Ask any soldier how long a battle plan lasts, and he’ll tell you that everything changes as soon as the first shot is fired. Considering this rather obvious condition of combat, the idea of “precision war” screams of oxymoronic hubris. Of course, that didn’t stop Donald Rumsfeld from believing that our military had become so data-driven that Iraq could be fought and won with such exactitude that we would hardly lose a soldier or hurt a civilian. Obviously, this turned out to be preposterous arrogance and folly of the highest order.

War is messy, and even the weakest opponent has a say in its outcome. No amount of data can anticipate the seemingly tiny ground level decisions that can turn the tide of a battle or even the entire war. No algorithm can stop a soldier from being ambushed by insurgents or startled in the dark of night, causing him to mistakenly shoot an innocent. The variables in war are impossible to measure, and only a fool would think that it could be sterilized and made precise by the calculations of computers sitting far away from the front lines.

Entrepreneurship, like war, is also messy. And those who have engaged in the fight know that it takes persistence, adaptability, quick-thinking, and a fair amount of luck in order to win. But increasingly, venture capitalists are following Donald Rumsfeld’s lead and basing their decisions not on an entrepreneur’s ability, but on algorithms much like a FICO score.

For example, recently launched Correlation Ventures prides itself on the fact that its investments are determined by its predictive software which includes such variables as how many VCs sit on the board. This strikes me as somewhat blind to put that much faith in the predictions of the data.

Much like Donald Rumsfeld was led astray by his unwavering belief in a data driven war, and disregarded the value and importance of our military leadership, basing an investment on questionable data inputs seems to ignore the importance of the skill and character of the entrepreneur. Apparently, entrepreneurial talent matters little in this new world of venture capital as long as the computer says it’s a good bet.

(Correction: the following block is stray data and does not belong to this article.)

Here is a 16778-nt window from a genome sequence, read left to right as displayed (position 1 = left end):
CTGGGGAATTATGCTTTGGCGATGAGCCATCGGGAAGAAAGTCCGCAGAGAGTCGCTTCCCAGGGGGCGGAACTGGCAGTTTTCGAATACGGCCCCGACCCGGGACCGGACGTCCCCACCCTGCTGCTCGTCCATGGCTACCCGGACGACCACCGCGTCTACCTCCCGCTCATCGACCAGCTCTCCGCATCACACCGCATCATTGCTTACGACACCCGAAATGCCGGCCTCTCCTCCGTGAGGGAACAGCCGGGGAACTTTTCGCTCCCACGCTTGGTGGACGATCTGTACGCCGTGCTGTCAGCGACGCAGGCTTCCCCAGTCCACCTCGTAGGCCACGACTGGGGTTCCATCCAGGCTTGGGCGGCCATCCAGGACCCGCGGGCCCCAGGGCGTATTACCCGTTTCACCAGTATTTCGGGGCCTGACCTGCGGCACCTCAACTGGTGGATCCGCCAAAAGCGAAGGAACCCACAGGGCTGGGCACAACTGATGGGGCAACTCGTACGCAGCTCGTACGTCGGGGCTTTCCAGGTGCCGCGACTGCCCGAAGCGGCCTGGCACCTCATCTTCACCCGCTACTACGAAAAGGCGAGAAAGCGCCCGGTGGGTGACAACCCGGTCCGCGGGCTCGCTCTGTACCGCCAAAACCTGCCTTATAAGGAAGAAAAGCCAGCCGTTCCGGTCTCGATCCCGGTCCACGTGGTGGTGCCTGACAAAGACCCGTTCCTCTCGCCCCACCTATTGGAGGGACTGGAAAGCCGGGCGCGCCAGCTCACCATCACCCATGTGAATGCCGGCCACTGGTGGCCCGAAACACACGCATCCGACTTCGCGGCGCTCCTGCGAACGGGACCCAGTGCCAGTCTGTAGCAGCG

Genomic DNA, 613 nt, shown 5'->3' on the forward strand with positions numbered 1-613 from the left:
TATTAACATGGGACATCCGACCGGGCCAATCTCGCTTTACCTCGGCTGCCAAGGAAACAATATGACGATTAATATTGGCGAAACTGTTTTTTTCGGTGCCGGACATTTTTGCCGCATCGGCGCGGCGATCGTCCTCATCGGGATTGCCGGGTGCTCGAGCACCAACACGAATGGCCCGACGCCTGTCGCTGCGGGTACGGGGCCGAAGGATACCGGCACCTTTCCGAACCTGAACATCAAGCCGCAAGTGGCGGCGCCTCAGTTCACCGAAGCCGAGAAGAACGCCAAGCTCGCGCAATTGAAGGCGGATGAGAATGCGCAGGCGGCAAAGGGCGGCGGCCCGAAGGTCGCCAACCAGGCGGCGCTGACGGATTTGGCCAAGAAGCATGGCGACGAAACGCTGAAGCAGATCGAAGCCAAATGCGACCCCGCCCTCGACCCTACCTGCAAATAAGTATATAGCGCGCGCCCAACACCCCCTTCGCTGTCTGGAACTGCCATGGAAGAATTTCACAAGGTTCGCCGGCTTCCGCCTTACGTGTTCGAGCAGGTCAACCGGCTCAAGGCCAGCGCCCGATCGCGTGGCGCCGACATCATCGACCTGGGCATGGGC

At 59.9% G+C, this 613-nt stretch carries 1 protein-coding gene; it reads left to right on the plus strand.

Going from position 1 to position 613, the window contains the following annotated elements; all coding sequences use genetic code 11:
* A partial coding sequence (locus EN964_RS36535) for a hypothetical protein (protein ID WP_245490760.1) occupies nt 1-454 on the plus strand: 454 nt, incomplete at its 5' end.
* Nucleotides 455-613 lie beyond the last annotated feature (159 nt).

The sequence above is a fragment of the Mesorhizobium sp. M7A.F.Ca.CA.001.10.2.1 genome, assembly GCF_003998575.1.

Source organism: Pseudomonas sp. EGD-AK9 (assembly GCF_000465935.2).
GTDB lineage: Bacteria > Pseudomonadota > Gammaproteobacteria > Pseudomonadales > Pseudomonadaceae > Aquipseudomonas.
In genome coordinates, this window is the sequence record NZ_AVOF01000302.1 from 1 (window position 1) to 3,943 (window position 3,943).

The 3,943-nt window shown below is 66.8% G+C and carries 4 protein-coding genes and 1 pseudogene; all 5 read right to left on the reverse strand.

Those who claim that algorithm based venture investing is like “Moneyball” are either woefully naive or just covering up their own lack of due diligence. Compared to launching a new company in an uncertain market, a baseball game has a very limited set of statistics to measure.

This is why predicting the winner of a ball game is much easier than predicting the trajectory of the stock market. Even an amateur can collect a few stats and pick baseball game winners at a much better rate than .500, but aside from Warren Buffett, beating the stock market on a consistent basis is a total crapshoot. There are simply far too many variables in the business environment and drawing comparisons between the two is as ludicrous as saying a bookie is the same thing as a good investment manager.

Of course an algorithm can be easily rigged to show consistently accurate results if it’s measuring macro inputs, but this would be like Rumsfeld asking a computer if the United States would beat Saddam’s army. Of course we would, that part was never in doubt. Such a question is akin to asking if you should invest in a company whose cancer treatment has shown 99 percent positive results in lab tests. An algorithmic decision would always be correct because the outcome is obvious.

I suppose algorithms are at least an improvement over the current trend of pattern-matching which seems to be predicated on finding college dropouts wearing hoodies, but ultimately both methods are poor substitutes for due diligence into the product and the abilities of the entrepreneur.

Donald Rumsfeld learned the hard way that war is never precise, and all the data and number crunching are no replacement for decisions made on the ground in the heat of battle. Rumsfeld’s data didn’t tell him how resilient the insurgency would be, how deep the religious divisions cut, how many civilians would die, and what personal toll the war would take on our troops returning from multiple tours of duty.

His precision war now looks laughably imprecise and his arrogance absurd. Venture capitalists basing their decisions on data and algorithms are being similarly overconfident, and yet the industry continues to move in that direction. Strange how VCs, most of whom are very smart people, have become as misguided as Donald Rumsfeld.


[Illustration by Hallie Bateman]